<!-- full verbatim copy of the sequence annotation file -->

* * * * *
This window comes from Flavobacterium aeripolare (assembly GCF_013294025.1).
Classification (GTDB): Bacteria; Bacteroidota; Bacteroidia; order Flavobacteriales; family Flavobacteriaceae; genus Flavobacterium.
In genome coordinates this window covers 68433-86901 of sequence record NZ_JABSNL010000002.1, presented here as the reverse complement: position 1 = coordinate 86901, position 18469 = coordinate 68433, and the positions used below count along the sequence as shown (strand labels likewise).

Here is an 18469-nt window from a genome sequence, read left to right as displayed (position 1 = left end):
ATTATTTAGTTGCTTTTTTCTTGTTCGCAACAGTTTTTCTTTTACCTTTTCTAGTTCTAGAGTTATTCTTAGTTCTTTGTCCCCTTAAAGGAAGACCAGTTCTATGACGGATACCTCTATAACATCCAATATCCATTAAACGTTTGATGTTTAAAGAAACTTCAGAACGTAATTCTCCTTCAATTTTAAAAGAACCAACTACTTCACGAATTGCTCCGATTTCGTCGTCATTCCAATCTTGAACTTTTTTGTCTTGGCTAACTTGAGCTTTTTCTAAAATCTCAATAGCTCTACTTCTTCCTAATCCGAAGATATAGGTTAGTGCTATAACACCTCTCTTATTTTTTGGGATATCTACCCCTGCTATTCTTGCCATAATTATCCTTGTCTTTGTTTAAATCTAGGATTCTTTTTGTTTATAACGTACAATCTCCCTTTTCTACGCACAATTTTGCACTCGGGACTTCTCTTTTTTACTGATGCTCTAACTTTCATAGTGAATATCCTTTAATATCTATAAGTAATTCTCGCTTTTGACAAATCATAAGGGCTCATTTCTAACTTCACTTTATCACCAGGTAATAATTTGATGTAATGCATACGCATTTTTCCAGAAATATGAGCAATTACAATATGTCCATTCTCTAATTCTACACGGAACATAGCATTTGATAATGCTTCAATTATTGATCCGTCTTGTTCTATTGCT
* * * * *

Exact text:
This window comes from Flavobacterium aeripolare (assembly GCF_013294025.1).
Classification (GTDB): Bacteria; Bacteroidota; Bacteroidia; order Flavobacteriales; family Flavobacteriaceae; genus Flavobacterium.
In genome coordinates this window covers 68433-86901 of sequence record NZ_JABSNL010000002.1, presented here as the reverse complement: position 1 = coordinate 86901, position 18469 = coordinate 68433, and the positions used below count along the sequence as shown (strand labels likewise).

Here is an 18469-nt window from a genome sequence, read left to right as displayed (position 1 = left end):
ATTATTTAGTTGCTTTTTTCTTGTTCGCAACAGTTTTTCTTTTACCTTTTCTAGTTCTAGAGTTATTCTTAGTTCTTTGTCCCCTTAAAGGAAGACCAGTTCTATGACGGATACCTCTATAACATCCAATATCCATTAAACGTTTGATGTTTAAAGAAACTTCAGAACGTAATTCTCCTTCAATTTTAAAAGAACCAACTACTTCACGAATTGCTCCGATTTCGTCGTCATTCCAATCTTGAACTTTTTTGTCTTGGCTAACTTGAGCTTTTTCTAAAATCTCAATAGCTCTACTTCTTCCTAATCCGAAGATATAGGTTAGTGCTATAACACCTCTCTTATTTTTTGGGATATCTACCCCTGCTATTCTTGCCATAATTATCCTTGTCTTTGTTTAAATCTAGGATTCTTTTTGTTTATAACGTACAATCTCCCTTTTCTACGCACAATTTTGCACTCGGGACTTCTCTTTTTTACTGATGCTCTAACTTTCATAGTGAATATCCTTTAATATCTATAAGTAATTCTCGCTTTTGACAAATCATAAGGGCTCATTTCTAACTTCACTTTATCACCAGGTAATAATTTGATGTAATGCATACGCATTTTTCCAGAAATATGAGCAATTACAATATGTCCATTCTCTAATTCTACACGGAACATAGCATTTGATAATGCTTCAATTATTGATCCGTCTTGTTCTATTGCT